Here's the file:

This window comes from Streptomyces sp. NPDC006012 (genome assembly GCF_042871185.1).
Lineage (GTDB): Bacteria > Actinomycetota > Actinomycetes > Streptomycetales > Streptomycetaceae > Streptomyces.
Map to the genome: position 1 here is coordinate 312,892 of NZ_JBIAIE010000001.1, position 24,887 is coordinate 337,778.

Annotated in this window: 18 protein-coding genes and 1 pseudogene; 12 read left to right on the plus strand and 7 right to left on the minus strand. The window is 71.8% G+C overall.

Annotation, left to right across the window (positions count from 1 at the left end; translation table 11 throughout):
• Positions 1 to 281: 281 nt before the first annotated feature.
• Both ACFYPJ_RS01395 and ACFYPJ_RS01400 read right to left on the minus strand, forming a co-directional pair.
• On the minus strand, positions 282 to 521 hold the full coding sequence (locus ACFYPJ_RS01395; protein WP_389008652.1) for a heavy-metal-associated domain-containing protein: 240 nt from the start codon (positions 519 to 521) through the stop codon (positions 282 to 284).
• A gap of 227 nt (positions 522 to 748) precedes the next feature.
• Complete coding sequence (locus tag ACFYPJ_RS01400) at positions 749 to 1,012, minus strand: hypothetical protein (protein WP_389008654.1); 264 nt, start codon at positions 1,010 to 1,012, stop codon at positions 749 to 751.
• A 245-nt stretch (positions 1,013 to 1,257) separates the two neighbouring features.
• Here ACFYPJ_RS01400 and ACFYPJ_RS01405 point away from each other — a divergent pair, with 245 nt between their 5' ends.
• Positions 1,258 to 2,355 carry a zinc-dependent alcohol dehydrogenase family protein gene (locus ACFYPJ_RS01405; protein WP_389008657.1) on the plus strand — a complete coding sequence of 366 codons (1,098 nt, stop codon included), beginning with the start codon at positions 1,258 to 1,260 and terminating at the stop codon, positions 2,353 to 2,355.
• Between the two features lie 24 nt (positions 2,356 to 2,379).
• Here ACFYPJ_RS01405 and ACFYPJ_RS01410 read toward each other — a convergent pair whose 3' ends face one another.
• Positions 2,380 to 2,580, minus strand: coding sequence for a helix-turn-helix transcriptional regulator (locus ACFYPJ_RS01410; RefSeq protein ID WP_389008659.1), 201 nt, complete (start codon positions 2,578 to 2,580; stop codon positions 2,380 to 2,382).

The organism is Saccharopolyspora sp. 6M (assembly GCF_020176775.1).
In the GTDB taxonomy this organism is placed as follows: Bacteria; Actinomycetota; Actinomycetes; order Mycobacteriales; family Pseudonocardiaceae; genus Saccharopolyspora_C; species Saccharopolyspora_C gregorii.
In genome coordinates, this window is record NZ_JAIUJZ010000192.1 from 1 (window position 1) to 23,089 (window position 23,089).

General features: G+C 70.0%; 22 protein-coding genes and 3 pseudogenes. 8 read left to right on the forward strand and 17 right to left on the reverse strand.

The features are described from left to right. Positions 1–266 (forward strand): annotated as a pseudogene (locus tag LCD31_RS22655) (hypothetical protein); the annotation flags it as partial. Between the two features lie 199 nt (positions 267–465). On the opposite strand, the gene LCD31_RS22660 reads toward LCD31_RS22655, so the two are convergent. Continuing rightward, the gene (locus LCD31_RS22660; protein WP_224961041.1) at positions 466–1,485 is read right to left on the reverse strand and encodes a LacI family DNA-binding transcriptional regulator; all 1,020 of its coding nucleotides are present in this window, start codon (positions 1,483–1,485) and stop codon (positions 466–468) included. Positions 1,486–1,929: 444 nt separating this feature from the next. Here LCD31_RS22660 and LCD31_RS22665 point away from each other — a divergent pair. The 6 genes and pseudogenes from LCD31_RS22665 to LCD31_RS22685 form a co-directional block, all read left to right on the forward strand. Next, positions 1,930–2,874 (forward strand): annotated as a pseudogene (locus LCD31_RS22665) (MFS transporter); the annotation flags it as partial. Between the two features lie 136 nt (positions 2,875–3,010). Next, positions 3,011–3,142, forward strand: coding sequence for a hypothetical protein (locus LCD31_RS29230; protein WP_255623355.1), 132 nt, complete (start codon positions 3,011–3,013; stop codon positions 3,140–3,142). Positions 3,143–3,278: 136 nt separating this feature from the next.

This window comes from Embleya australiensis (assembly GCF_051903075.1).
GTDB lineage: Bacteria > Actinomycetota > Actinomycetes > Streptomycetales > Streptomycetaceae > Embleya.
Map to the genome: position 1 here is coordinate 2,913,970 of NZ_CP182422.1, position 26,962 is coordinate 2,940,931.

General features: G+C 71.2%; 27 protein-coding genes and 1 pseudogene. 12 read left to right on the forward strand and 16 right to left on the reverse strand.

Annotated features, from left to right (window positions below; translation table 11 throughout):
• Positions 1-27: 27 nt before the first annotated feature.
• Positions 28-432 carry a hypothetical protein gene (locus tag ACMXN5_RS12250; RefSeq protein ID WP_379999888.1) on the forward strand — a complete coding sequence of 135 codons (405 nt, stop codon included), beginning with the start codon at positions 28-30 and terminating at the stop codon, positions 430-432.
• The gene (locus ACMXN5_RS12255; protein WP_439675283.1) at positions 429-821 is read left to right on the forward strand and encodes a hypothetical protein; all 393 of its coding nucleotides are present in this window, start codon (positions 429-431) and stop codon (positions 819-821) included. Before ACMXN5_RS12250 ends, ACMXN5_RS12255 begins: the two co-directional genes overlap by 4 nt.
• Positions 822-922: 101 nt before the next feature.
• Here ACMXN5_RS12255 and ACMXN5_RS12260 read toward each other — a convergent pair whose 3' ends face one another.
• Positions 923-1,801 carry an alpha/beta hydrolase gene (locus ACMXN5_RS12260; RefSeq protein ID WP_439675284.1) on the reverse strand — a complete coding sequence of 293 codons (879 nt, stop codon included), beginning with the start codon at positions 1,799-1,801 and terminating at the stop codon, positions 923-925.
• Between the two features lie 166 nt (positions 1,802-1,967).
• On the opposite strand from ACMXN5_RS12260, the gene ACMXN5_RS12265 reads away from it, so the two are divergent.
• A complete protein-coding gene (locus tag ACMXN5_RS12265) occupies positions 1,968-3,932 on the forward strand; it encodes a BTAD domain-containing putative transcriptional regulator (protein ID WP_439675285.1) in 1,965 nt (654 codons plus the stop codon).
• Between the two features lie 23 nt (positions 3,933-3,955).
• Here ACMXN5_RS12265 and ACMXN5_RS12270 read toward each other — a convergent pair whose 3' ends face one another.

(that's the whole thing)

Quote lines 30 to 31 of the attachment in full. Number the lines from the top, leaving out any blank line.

• Positions 822-922: 101 nt before the next feature.
• Here ACMXN5_RS12255 and ACMXN5_RS12260 read toward each other — a convergent pair whose 3' ends face one another.